Christ is our Passover, and in the supper we eat and drink the ultimate Passover feast. Or maybe not quite the ultimate. One of the lessons of Passover, and of the Supper, is that we are pilgrims in this world. But there’s a right way and a wrong way to be a pilgrim.
If we think of ourselves as pilgrims in space—now we’re here on earth, but we’re on our way to our home in heaven—then we will behave like rats on a sinking ship. That is, we won’t care at all about the ship. But this is exactly the wrong lesson.
You see, we are pilgrims in time. Heaven is important, but it’s not the end of the world.* We wait for the coming of Christ’s kingdom, and then what a feast we will have—the Lord’s Table, with Christ himself drinking the cup with us in His Father’s kingdom. That kingdom will not be in a far-off heaven, but right here on earth—the very same earth we are commanded to cultivate and protect.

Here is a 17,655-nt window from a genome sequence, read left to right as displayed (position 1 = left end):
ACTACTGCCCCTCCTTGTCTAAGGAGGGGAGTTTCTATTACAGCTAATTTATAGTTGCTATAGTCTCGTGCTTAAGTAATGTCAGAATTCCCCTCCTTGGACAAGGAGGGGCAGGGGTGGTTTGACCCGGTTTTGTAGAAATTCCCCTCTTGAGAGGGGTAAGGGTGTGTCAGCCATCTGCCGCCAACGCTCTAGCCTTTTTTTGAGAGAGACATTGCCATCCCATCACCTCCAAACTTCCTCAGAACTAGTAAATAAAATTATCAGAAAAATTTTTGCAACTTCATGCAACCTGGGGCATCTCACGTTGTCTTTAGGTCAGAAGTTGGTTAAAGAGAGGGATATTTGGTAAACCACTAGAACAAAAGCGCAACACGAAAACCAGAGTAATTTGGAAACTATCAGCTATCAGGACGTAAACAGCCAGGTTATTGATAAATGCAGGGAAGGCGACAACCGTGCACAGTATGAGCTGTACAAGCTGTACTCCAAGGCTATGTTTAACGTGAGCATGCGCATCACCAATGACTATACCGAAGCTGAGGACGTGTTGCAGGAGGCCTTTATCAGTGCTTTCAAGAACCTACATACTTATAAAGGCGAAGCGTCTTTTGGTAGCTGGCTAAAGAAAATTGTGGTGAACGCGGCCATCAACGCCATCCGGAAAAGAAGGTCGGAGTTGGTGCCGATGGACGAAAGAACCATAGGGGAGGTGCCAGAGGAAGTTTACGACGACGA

Therefore, we live not as pilgrims who are going away, but as pilgrims who are waiting for this world to be turned into our home. And this is the good news that we carry out to our neighbors: this world is passing away, and its lusts. Stand apart from it, and seek the Kingdom of God. Christ died for us so that we need not fall in love with the temporary; He has freed us to seek a home in His eternal Kingdom.
*I am indebted to N. T. Wright for this lovely turn of phrase.